On May 23, 2018, the IRS and the Treasury Department issued Notice 2018-54 announcing their intention to propose regulations addressing the federal tax treatment of state workarounds to the $10,000 ($5,000 in the case of married individuals filing separately) state and local tax deduction limitation (SALT Cap) under IRC section 164 as revised by the Tax Cuts and Jobs Act. The regulations will address certain state responses to the SALT Cap, which offers taxpayers an option to contribute to state or local controlled funds in exchange for credits against state or local tax obligations. These state responses to the SALT Cap are intended to provide taxpayers with a deductible charitable contribution in lieu of state and local tax payments, the deduction of which would be limited under the SALT Cap. The regulations will emphasize that federal income tax substance-over-form principles, not state laws, dictate the determination of whether a payment is a charitable contribution or is otherwise deductible for federal income tax purposes.
New York (S.B. 7509), New Jersey (S.B. 1893), and Connecticut (Subst. S.B. 11) already have enacted workaround legislation intended to allow taxpayers to claim a federal tax deduction for payments that exceed the SALT Cap. New Jersey, for example, has authorized its municipalities, school districts, and counties to create charitable funds that grant contributors property tax credits for up to ninety percent of their payments. New York offers a similar arrangement, offering tax credits for payments to state charitable funds, up to eight-five percent of the amount of such contributions in the case of state income taxes and up to ninety-five percent for local property taxes. Other states such as California (S.B. 227) and Illinois (H.B. 4237) have introduced similar bills allowing tax credits for charitable contributions. The California bill passed in the Senate and is held up in the Assembly, while the Illinois bill passed in the House and its third reading in the Senate is scheduled for today, May 24, 2018.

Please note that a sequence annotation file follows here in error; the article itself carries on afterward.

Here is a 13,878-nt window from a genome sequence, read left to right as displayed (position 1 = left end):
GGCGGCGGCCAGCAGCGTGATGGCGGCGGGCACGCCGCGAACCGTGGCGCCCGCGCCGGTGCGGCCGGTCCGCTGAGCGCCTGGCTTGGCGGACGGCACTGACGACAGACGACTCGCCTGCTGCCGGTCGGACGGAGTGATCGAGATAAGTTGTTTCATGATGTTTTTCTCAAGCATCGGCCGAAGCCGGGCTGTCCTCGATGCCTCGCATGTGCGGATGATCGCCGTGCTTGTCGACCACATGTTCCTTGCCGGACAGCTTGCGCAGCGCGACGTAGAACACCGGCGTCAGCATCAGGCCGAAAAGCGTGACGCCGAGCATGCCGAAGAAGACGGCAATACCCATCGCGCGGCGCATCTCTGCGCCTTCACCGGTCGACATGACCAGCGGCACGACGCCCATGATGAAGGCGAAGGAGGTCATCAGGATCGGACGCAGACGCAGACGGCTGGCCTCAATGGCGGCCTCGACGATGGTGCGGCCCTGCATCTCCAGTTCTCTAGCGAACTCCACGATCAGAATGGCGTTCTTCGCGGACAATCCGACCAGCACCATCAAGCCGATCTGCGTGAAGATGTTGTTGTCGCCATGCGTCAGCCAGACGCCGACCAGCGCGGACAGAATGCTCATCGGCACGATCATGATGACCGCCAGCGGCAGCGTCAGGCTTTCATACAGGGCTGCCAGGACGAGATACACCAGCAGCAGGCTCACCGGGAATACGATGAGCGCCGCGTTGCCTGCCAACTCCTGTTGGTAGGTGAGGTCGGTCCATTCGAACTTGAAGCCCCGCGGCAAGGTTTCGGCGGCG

A key question the impending regulations will likely address, given the Notice’s mention of substance-over-form principles and a reference to the federal charitable contribution deduction, is the charitable intent of the taxpayer. IRC section 170 provides that a taxpayer may deduct any "charitable contribution," defined generally as a contribution or gift to or for the use of qualifying entities, from taxable income. Such contributions must be made voluntarily and with donative intent. If the taxpayer is making the contribution in order to obtain the credits, the donative intent may not be present. Additionally, if a taxpayer receives a benefit for a charitable contribution, the related deduction is generally limited to the amount that the transfer surpasses the fair market value of the benefit received. Hence, workaround contributions in New Jersey, as noted above, would be limited to a ten percent deduction.